However, despite the limited space, marauding foxes, a northerly aspect and a pair of overhanging sycamore trees which suck the goodness from her soil and have had a preservation order slapped on them, her garden, especially at this time of year, is a glorious profusion of foliage and flowers. Cullinan, 80 in August, created the garden with her late husband in 1980, when they moved into the terrace house and were presented with a patch of weeds and 21 sycamore seedlings.
There was no grand plan, she recalls. They took paving stones from the Hackney tip to fashion paths and later on, Cullinan and a friend picked bricks out of skips and made the low brick walls that edge the beds and borders.
"We worked our way down the garden creating different areas and when there wasn't any more room, we had to go up." Going up included not just a pergola which is now garlanded with roses and clematis, or lining the fence and walls with horizontal wires, but installing a series of freestanding poles here and there and topping them with bicycle wheels laid flat. "The grandchildren are always making bikes so they've always got bits of bike, and we thought we'd use these as hoops for clematis," she says.
That her overriding passion is for clematis is easy to see. Somehow, shimmying up the pergola, weaving their way through the spokes of the bicycle wheels to make flowery parasols, there are more than 30 of them, mostly in sumptuous shades of blue, regal purples and deep clarets that tip into near-black.
Cullinan dismisses the myth that clematis are prima donnas. She feeds them B&Q's cheapest plant food, tidies them up in autumn and is happy to share her pared-down pruning methods: "Pruning is a cinch. The ones that flower early, you don't touch. The ones that flower halfway through the year, you halfprune them. The ones that flower later in the year, you slaughter them down to the ground at the end of February. It's logical when you've got the idea."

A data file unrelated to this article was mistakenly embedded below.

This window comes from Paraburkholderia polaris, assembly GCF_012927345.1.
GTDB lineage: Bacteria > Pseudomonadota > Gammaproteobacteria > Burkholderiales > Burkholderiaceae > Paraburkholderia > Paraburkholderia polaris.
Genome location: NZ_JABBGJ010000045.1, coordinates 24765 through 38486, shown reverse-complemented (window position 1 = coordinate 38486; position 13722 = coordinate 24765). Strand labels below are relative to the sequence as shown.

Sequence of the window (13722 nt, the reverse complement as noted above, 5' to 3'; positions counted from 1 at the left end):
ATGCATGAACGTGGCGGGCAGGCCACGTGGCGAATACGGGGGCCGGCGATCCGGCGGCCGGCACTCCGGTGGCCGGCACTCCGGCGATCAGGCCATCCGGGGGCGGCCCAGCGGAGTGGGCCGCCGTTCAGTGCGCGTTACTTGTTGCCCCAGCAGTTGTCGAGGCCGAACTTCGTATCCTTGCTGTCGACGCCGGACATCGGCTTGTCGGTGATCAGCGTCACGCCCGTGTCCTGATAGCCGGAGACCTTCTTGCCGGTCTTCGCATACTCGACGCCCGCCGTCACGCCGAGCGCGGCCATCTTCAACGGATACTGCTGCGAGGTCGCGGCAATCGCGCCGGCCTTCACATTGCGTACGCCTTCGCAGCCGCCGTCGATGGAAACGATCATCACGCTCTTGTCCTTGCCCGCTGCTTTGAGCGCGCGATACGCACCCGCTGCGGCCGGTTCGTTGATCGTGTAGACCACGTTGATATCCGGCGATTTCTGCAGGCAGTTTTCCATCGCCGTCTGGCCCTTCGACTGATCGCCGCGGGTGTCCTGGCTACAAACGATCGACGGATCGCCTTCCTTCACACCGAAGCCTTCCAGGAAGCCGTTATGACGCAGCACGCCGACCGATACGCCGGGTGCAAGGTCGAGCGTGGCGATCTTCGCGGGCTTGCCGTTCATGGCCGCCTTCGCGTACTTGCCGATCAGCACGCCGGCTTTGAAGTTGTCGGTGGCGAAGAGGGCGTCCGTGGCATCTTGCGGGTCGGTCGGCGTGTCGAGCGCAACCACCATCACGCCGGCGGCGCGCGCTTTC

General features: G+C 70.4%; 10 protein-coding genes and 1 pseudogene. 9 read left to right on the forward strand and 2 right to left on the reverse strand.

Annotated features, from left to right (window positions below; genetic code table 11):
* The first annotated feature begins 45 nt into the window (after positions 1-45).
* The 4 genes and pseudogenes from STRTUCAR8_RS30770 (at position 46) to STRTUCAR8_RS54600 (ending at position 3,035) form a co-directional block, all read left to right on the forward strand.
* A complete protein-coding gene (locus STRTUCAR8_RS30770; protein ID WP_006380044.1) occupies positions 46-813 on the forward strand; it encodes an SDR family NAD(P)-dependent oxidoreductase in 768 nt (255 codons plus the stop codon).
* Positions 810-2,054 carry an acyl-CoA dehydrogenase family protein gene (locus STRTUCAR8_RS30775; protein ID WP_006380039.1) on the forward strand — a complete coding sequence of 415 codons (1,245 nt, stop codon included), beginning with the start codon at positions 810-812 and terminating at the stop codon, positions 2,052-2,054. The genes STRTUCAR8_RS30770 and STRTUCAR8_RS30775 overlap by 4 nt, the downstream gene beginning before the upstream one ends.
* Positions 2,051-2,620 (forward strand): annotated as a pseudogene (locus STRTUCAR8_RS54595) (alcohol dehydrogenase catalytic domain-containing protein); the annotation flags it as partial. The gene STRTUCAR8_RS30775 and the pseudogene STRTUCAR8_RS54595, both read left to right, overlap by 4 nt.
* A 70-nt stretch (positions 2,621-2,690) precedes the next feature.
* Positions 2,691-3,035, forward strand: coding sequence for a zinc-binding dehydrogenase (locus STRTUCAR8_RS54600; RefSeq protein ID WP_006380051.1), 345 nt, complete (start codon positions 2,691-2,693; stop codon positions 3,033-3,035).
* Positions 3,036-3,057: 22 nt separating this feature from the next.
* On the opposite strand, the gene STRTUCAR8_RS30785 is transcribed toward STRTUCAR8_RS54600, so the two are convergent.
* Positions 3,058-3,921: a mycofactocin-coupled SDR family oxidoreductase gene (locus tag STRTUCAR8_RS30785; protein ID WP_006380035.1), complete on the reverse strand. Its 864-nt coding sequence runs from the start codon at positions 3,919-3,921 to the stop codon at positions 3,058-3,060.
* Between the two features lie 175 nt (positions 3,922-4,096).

Every clematis in her garden started life as a small plant, because half the fun for Cullinan is raising them herself. "A good friend lives near Stone Green Nurseries in Kent, and I buy them small for £3.50 each. I nurture them, and a year later they're as big as the ones you buy for £15."
Her style of cottage gardening — giving plants priority, and growing them cheek by jowl — is reflected in the way she brings plants in. She has grown most of them, clematis aside, from cuttings, including a bountiful Fuchsia magellanica, perfect box spheres and a phygelius that produces a mass of tubular lemon flowers. "It's such a ball, money for jam!" she says. "You just take the cutting, pull some leaves off the sides, prod it into some compost, stick a plastic bottle over it, leave it for a few weeks, and Bob's your uncle."
Ask Cullinan which clematis is her favourite and she says: "They're incomparable." When pressed, though, three figure highly: Romantika, with purple blooms, Mary Rose, which has double flowers of a dusky mauve, and Clematis Etoile Rose — with curved-back cerise bell flowers — that tangles into soft-pink rose High Hopes.
She also grows a wonderful herbaceous clematis, Durandii, which in everybody else's garden performs as a herbaceous plant but for Cullinan, who insisted it grow up the pergola, it did, of course, oblige.
Tigger Cullinan's garden is open to visitors by appointment. Contact her at firstname.lastname@example.org